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Jaysen's story

Jaysen didn’t see himself ‘as a bad kid’ but when trouble happened in town he felt he was always held responsible.

‘I’d be in five different places in one day doing trouble. All the other kids were perfect angels. I was the only one that was the troublemaker. I used to do the crime, used to do everything you know, smash windows, it was all me. I got blamed for everything.’

He had a health condition that made him look different from other kids, and this led to a lot of bullying. He was always fighting.

‘When I got bullied, I didn’t take it on the chin. I didn’t take it laying down, I’d get up and I’d stand my ground.’

Jaysen recounted that two police officers in his Victorian town seemed to go out of their way to harass him, sometimes driving him to remote locations and holding a pistol to his head. He began doing break and enters at an early age and after a short stint in a boarding school, got into more trouble and was made a ward of the state at 13.

He was sent to a juvenile justice centre in Victoria for about 12 months. While he was there he was sexually abused by one of the officers who used to take boys to his farm for weekends. Jaysen described being restrained by other boys while the assault took place.

Sometime after Jaysen’s release from the centre in the early 1980s, he was back in another juvenile detention facility. In that place other boys tried to touch him but he fought back. He described his first three weeks there as ‘a battleground’.

When Jaysen told the superintendent what was going on, he replied: ‘This is my institution, not yours’.

Throughout his teenage years Jaysen had more admissions to institutions and experienced further bullying and physical abuse. He continued to offend because ‘that’s how I’d get my rush’.

At 17, he was incarcerated at a youth training centre and became eligible for weekend leave, but before he could go to his parents’ house he was sent to the home of an Anglican minister for supervision.

The minister was known as ‘a toucher’ and used to parade around the house naked. Jaysen told the minister ‘that’s not normal’ and disclosed that he’d been abused as a kid.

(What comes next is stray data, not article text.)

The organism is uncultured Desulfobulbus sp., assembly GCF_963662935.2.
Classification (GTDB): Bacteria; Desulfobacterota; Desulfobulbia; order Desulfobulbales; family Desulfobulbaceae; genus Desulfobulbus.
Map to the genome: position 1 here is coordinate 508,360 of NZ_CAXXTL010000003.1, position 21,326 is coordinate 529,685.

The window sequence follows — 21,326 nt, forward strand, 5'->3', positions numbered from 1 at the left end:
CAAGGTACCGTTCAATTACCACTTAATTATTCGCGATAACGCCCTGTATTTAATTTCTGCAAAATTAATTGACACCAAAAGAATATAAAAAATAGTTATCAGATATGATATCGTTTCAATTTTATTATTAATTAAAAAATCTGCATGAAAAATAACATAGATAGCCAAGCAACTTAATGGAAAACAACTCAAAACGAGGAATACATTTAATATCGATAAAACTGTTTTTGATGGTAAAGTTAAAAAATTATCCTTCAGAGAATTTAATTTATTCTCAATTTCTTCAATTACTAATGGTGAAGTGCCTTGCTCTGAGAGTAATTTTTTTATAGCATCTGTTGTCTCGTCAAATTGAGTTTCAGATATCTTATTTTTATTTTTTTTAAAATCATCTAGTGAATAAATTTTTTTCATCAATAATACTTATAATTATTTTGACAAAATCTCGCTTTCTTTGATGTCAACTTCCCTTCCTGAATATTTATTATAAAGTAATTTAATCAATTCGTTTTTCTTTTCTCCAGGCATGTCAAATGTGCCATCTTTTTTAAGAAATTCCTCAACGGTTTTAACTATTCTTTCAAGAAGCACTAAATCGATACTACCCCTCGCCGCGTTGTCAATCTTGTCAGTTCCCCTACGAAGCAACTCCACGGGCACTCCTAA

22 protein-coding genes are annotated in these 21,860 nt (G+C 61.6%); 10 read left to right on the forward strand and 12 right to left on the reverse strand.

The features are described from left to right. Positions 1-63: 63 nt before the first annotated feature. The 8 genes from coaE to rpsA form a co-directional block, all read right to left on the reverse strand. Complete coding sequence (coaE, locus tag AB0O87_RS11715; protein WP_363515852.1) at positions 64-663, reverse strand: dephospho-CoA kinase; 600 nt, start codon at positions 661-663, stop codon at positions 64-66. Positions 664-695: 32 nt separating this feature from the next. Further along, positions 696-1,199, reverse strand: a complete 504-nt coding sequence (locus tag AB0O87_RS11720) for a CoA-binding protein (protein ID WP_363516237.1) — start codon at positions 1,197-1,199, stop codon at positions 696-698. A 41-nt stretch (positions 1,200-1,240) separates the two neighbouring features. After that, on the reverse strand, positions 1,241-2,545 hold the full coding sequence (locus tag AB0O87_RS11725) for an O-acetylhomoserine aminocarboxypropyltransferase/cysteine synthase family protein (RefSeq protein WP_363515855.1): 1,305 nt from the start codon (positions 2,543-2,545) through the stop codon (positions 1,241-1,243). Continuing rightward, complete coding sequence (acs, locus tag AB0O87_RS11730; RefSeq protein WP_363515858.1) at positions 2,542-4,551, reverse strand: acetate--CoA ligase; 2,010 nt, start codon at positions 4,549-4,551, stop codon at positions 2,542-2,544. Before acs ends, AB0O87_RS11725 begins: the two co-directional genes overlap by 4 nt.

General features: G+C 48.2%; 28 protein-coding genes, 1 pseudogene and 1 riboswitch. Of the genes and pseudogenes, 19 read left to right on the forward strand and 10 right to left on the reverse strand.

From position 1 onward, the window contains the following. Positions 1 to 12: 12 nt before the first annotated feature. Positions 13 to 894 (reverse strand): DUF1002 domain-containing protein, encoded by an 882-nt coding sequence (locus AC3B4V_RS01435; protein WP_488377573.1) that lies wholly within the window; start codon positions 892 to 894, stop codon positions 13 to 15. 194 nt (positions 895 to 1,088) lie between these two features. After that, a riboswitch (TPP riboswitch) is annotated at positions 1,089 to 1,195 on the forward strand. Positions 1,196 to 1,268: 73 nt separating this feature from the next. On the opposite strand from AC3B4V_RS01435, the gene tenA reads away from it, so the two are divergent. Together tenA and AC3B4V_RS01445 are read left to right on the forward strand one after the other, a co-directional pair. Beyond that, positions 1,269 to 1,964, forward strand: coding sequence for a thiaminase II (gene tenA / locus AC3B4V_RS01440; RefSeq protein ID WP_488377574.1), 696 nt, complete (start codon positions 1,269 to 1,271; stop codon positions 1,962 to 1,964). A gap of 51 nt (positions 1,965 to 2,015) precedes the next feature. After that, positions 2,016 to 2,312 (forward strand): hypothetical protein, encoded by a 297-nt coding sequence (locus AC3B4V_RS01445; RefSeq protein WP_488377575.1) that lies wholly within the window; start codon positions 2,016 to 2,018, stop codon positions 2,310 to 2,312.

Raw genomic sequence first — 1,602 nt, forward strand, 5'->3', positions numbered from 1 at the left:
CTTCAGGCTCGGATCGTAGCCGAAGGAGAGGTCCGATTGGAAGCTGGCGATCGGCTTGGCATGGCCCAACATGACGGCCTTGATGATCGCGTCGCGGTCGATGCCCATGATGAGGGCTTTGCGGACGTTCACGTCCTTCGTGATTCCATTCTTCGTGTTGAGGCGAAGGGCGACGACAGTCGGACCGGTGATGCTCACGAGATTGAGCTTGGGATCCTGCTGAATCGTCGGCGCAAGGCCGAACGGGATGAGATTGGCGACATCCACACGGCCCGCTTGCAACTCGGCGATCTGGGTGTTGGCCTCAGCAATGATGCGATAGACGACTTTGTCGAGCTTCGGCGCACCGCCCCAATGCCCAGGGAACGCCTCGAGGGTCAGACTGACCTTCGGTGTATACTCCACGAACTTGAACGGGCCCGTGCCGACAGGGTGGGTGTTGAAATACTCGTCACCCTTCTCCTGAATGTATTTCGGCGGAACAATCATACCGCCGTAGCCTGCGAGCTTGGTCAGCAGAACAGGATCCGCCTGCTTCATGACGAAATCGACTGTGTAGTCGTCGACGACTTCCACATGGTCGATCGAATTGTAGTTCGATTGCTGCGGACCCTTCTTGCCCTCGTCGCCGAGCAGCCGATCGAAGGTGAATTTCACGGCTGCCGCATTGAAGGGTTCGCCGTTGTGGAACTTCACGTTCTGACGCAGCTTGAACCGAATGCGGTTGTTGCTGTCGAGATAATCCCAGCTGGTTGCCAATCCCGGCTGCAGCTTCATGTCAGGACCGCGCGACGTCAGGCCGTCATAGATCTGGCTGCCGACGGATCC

‘I shouldn’t have told him that ’cause once I told him, the next time I went there, I was asleep and I felt a hand in the bed in my groin area in the middle of the night. And ’cause I froze up, he took it as I’m giving the okay. I can’t move. I can’t say “Stop”, ’cause I can’t move.’

Another time the minister got on top of Jaysen in the bed and simulated sex. ‘He done it like he was having intercourse but he didn’t penetrate, he just done the actions, put his thing between my legs and done it that way. That was the worst, what he done. And the next day my reward was I got to have Christmas dinner with my mum, my dad and my little brother.’

A few months after this Jaysen told his mother about the minister and about the other episodes of abuse he’d experienced in institutions. ‘She was horrified. She felt that she didn't protect me, you know.’ His mother told Jaysen’s father who said, ‘No, that shit doesn’t happen’.

As an adult, Jaysen has been in and out of prison and at the time of speaking to the Royal Commission he was serving a long sentence. He’d previously been ‘a self mutilator’, cutting himself when he ‘couldn’t get rid of the pain’. He has chosen not to take his own life because of his mother.

He isn’t interested in counselling and has never reported any of the abuse. ‘What’s the use? The police were against me … I couldn’t tell them the story again.’

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